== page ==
4. Find the following symbols
and state the possible meaning of each: Prospero, the clock, east and west, the abbey, room colors.
Prospero: Prospero's name is an obvious
allusion to the word Prosperity or Prosperous: the condition of being successful or thriving; especially: economic well-being.
While Prospero is thriving at the beginning of the story, Poe creates irony when the Red Death is able to sneak into the party
and kill the "most prosperous" man in the kingdom. Although Prospero thinks he is wealthy enough to escape death, he isn't.
The ebony clock: The clock symbolizes
the passage of time, the onset of death, and the life of the party goers (revellers). Poe builds the symbol by giving details
on how the party stops and the partiers get nervous every time they hear the clock chime, and he finishes the meaning of the
symbol when he states "And the life of the ebony clock went out with that of the last of the gay." The clock stops when life
East and west: The east represents birth
and the west represents death. The sun rises from the east to start the day and it sets in the west to start night, Poe uses
the motion of the sun to characterize life and death.
The abbey: The abbey represents a “safe
haven”. Prospero and his friends believe that they would be safe from the red death in the abbey, where they are also
closer to God. They seem to believe that they could escape death; Prospero committed a sin of pride – thinking that
he is better than death and that he can escape its wrath.
Room color: Each of the rooms represents
one of the seven deadly sins. The rooms go in order from least sinful to most sinful. The blue room represents sloth, the
purple – gluttony, the green – greed, the orange – lust, the white – envy, the violet – wrath,
and the black – pride. The rooms also represent the cycle of life. The blue room being the birth of life also stands
for daybreak. The purple room is a person’s childhood, the green being the youth, the orange being maturity, the white
being old age adults, violet being the twilight of a person’s life, and the black being death.
5. Identify the irony of the
a. Prospero locks himself in an abbey
The abbey is a monastery where monks
lived in peace and calmness. They live a selfless life and pray for forgiveness, but Prospero locks himself in an abbey only
to pervert salvation and selflessness. He lacks in living in peace, instead he wastes food, wine and other necessities by throwing a party. He later suffers the consequences of his sins.
b. The narrator's description of Prospero
as "happy and dauntless and sagacious"
Prospero’s description of being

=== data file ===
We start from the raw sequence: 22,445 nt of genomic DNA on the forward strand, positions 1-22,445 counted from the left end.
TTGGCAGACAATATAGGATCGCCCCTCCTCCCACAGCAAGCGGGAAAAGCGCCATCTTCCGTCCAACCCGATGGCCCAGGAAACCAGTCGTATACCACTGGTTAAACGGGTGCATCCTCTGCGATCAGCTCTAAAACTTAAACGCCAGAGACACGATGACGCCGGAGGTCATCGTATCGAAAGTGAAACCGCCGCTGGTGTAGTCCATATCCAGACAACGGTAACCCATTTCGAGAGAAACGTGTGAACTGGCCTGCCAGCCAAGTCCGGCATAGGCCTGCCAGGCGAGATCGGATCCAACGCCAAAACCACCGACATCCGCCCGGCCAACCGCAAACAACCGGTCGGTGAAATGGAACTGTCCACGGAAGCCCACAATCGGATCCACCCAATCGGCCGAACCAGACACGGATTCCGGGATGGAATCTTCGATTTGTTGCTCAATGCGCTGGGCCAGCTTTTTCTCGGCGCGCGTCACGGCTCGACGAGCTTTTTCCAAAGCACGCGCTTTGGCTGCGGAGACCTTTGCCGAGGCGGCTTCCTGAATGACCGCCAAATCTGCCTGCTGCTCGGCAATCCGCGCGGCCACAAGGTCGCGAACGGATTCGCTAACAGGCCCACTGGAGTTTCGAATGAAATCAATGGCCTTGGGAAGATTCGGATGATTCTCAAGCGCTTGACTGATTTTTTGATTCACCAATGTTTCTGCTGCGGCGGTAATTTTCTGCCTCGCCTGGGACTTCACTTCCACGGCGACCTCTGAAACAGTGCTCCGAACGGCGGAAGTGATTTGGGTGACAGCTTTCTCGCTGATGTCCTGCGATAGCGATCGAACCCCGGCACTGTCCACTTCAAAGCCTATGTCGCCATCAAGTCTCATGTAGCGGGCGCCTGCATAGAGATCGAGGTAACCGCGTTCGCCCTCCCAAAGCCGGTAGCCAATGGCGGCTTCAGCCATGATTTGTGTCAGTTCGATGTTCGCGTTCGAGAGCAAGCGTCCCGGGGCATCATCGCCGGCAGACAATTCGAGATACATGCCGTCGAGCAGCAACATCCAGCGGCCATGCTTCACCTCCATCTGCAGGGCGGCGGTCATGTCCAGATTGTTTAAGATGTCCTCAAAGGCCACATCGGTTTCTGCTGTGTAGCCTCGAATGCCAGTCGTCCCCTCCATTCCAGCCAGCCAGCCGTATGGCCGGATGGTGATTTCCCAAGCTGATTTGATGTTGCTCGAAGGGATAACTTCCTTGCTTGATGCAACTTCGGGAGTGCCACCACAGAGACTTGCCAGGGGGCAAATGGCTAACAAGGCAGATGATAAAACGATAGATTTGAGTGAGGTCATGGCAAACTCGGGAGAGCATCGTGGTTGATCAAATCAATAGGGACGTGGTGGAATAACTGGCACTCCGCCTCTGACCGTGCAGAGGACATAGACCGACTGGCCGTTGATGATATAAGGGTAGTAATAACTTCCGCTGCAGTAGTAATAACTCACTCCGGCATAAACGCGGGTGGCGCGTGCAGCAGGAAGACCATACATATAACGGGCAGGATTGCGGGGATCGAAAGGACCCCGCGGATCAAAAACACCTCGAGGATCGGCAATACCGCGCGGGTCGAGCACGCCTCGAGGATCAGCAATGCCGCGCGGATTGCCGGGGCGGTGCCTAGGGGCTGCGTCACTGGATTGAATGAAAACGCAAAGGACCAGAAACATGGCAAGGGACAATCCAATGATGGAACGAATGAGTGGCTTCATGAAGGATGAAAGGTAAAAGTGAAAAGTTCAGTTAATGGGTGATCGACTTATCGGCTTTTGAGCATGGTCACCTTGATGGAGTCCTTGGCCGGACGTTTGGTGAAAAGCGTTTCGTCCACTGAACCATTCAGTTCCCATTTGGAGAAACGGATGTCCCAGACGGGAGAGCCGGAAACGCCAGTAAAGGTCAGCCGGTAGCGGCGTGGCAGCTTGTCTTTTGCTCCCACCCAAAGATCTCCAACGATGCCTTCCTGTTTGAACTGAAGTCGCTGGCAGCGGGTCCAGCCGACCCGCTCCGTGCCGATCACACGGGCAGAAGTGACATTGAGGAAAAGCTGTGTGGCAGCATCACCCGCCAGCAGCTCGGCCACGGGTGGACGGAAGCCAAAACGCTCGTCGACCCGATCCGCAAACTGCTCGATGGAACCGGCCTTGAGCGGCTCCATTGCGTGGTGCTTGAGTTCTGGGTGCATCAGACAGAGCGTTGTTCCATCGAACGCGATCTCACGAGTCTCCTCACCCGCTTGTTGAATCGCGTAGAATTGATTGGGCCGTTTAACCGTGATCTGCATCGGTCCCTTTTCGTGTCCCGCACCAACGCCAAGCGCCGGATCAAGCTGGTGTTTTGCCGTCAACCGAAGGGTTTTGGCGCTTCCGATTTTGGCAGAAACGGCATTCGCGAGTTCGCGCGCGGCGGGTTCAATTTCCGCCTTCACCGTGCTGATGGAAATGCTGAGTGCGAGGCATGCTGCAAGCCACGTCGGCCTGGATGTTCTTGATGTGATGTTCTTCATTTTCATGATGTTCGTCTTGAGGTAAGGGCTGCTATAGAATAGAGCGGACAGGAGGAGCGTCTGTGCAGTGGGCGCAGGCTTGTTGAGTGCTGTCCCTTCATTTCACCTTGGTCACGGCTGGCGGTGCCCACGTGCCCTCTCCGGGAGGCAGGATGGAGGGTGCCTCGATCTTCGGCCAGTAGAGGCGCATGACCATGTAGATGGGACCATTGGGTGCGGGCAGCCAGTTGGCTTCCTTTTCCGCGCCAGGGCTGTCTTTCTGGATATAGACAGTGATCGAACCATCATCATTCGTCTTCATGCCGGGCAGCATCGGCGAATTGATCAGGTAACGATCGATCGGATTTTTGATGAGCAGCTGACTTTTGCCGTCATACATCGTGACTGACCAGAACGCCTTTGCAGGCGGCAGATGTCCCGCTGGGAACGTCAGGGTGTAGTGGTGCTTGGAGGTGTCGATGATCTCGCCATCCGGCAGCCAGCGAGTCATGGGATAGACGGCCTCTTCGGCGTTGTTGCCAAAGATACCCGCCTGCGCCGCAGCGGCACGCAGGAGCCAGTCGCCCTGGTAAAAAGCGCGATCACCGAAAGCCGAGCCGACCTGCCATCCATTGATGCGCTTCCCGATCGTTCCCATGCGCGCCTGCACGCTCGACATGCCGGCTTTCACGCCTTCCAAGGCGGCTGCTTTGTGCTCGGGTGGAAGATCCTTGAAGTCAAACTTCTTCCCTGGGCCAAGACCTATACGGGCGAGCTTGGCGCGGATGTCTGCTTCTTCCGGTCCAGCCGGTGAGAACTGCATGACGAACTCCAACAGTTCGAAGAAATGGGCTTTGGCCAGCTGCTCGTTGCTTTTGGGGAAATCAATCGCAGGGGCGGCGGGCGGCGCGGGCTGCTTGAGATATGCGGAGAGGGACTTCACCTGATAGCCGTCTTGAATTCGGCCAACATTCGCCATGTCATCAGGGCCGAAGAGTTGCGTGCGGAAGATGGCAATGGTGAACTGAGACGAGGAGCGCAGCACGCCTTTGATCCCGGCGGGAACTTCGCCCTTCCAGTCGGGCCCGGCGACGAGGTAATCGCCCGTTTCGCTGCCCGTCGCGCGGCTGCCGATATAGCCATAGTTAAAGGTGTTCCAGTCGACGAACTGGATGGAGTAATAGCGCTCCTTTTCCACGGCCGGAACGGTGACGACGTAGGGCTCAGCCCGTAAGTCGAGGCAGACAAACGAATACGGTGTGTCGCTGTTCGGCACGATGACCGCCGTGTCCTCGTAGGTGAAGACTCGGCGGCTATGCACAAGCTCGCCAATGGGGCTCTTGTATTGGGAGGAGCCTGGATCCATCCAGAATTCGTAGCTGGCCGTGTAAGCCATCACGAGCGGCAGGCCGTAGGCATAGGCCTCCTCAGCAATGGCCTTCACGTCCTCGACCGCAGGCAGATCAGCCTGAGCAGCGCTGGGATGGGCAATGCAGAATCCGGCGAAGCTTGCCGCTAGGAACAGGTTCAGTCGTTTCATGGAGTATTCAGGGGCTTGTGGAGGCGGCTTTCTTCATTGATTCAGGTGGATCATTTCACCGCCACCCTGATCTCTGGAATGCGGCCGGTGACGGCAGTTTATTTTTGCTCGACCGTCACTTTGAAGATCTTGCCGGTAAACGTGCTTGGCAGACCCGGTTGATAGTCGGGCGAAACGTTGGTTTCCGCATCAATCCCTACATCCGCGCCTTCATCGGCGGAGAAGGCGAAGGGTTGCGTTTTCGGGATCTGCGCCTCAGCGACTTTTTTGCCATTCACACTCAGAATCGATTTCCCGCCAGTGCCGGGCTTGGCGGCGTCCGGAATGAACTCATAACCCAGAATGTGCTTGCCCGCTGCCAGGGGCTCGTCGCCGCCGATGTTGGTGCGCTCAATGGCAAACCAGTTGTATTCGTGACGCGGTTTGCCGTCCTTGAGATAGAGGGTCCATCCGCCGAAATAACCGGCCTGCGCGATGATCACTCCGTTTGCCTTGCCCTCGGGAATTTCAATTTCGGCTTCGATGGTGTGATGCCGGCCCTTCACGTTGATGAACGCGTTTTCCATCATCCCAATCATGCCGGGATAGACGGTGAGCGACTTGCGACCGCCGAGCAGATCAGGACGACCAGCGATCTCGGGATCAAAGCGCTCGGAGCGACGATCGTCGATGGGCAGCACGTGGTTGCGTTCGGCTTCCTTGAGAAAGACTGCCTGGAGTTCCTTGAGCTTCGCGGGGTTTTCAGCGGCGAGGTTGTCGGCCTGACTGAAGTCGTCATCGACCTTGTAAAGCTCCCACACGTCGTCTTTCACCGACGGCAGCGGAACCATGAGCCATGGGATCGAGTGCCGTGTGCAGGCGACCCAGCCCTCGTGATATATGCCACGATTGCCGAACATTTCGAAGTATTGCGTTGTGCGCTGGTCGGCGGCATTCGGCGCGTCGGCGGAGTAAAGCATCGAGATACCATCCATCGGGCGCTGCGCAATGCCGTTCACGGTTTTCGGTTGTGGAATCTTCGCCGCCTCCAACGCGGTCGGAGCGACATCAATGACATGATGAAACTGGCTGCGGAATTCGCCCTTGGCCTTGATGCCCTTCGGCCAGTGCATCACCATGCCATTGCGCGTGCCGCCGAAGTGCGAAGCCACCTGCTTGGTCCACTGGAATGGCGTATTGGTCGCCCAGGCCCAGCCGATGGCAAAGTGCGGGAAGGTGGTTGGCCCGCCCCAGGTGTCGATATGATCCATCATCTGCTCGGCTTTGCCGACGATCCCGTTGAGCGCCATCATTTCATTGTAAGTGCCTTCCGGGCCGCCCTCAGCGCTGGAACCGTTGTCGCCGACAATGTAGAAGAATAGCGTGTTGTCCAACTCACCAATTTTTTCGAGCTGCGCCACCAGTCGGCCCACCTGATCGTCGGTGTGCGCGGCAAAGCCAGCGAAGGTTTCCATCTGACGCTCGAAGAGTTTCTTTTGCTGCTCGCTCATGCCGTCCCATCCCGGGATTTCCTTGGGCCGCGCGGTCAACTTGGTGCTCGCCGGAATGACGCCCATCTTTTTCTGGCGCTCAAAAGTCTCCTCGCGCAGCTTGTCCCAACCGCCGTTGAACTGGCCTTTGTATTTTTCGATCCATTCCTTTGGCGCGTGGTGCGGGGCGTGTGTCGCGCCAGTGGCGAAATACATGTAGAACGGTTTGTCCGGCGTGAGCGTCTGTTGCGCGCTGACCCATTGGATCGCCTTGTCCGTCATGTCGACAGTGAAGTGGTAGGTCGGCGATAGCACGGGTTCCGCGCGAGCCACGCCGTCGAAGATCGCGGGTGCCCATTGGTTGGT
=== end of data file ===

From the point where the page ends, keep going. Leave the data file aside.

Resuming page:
happy, dauntless, and sagacious is in fact the total opposite of his real portrayal.
Instead of being a brave and fearless man, he is a coward and goes into hiding. He stays
in his abbey while his people are suffering from poverty and the plague.
c. Prospero's name
Prospero's name is an obvious allusion
to the word Prosperity or Prosperous: the condition of being successful or thriving; especially: economic well-being. While
Prospero is thriving at the beginning of the story, Poe creates irony when the Red Death is
able to sneak into the party and kill the "most prosperous" man in the kingdom. Although
Prospero thinks he is wealthy enough to escape death, he isn't.
6. Characterization: Offer descriptive
adjectives for Prospero and Prospero's hale and light-hearted friends
Prospero is greedy, lazy, lustful, selfish,
and full of envy and pride. He lives in a life of luxury while his people suffer. Prospero’s greediness and lustfulness
destroys him and his friends, he envies the power of death. He thinks that he can cheat death and be immortal but later on
he dies of the red death right in his own secluded palace.
Prospero’s friends and knights
are just freeloaders. They only pretend to like Prospero to escape the red death too. They are also cowards much like Prospero,
they try to cheat death with him and gets caught in the act then suffer from the red death just as everyone outside the secluded
Exposition: Poe uses the beginning of
the story to offer important background information; Prospero's kingdom is under attack from the Red Death, and Prospero locks
his friends and himself into his castle to escape the plague.
Inciting Incident: Prospero's decision
to hold a masquerade ball starts the main conflict between he and the Red Death in motion.
Rising Action: The description of the
rooms, the chiming of the clocks, and details of the party increase the tone of anxiety and fear in the story. The conflict
intensifies when the mummer (mummy) dressed as the Red Death appears and angers Prospero. Prospero's decision to chase him
when the other knights in the castle back away from the unexpected guest in fear leads to the climax.
Climax: Prospero has reached the point
of no return when he falls dead while attempting to kill the mummy.
Falling Action: The knights must react
to Prospero's death in the climax of of the story and they pull the sheet off the mummy only to find nothing there. They all
Resolution: With all the knights and
Prince Prospero dead, the conflict is resolved as the Red Death takes complete control of the kingdom.